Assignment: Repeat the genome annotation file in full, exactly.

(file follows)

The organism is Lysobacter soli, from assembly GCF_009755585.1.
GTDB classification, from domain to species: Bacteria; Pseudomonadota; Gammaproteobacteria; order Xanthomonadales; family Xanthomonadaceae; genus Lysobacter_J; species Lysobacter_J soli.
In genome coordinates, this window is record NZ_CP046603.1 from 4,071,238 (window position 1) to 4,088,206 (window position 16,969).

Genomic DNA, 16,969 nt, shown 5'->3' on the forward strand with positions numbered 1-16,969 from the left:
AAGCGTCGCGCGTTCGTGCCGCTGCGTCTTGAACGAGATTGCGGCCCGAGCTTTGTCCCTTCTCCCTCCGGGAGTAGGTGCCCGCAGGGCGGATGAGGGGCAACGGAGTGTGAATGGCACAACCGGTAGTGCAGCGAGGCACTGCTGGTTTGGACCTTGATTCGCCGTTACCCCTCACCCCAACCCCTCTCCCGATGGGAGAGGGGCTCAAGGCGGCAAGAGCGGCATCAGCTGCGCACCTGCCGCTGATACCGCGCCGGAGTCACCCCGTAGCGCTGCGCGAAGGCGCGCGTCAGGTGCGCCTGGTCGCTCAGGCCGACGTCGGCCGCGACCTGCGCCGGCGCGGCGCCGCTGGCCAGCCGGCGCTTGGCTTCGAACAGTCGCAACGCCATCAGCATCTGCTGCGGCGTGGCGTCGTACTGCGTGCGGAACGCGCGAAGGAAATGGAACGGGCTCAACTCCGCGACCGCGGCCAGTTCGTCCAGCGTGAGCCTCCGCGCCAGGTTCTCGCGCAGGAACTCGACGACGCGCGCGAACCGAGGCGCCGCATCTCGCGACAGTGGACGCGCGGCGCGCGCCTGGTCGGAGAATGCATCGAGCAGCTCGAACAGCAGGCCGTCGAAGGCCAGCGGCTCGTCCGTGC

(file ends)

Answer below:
The organism is Lysobacter soli, from assembly GCF_009755585.1.
GTDB classification, from domain to species: Bacteria; Pseudomonadota; Gammaproteobacteria; order Xanthomonadales; family Xanthomonadaceae; genus Lysobacter_J; species Lysobacter_J soli.
In genome coordinates, this window is record NZ_CP046603.1 from 4,071,238 (window position 1) to 4,088,206 (window position 16,969).

Genomic DNA, 16,969 nt, shown 5'->3' on the forward strand with positions numbered 1-16,969 from the left:
AAGCGTCGCGCGTTCGTGCCGCTGCGTCTTGAACGAGATTGCGGCCCGAGCTTTGTCCCTTCTCCCTCCGGGAGTAGGTGCCCGCAGGGCGGATGAGGGGCAACGGAGTGTGAATGGCACAACCGGTAGTGCAGCGAGGCACTGCTGGTTTGGACCTTGATTCGCCGTTACCCCTCACCCCAACCCCTCTCCCGATGGGAGAGGGGCTCAAGGCGGCAAGAGCGGCATCAGCTGCGCACCTGCCGCTGATACCGCGCCGGAGTCACCCCGTAGCGCTGCGCGAAGGCGCGCGTCAGGTGCGCCTGGTCGCTCAGGCCGACGTCGGCCGCGACCTGCGCCGGCGCGGCGCCGCTGGCCAGCCGGCGCTTGGCTTCGAACAGTCGCAACGCCATCAGCATCTGCTGCGGCGTGGCGTCGTACTGCGTGCGGAACGCGCGAAGGAAATGGAACGGGCTCAACTCCGCGACCGCGGCCAGTTCGTCCAGCGTGAGCCTCCGCGCCAGGTTCTCGCGCAGGAACTCGACGACGCGCGCGAACCGAGGCGCCGCATCTCGCGACAGTGGACGCGCGGCGCGCGCCTGGTCGGAGAATGCATCGAGCAGCTCGAACAGCAGGCCGTCGAAGGCCAGCGGCTCGTCCGTGC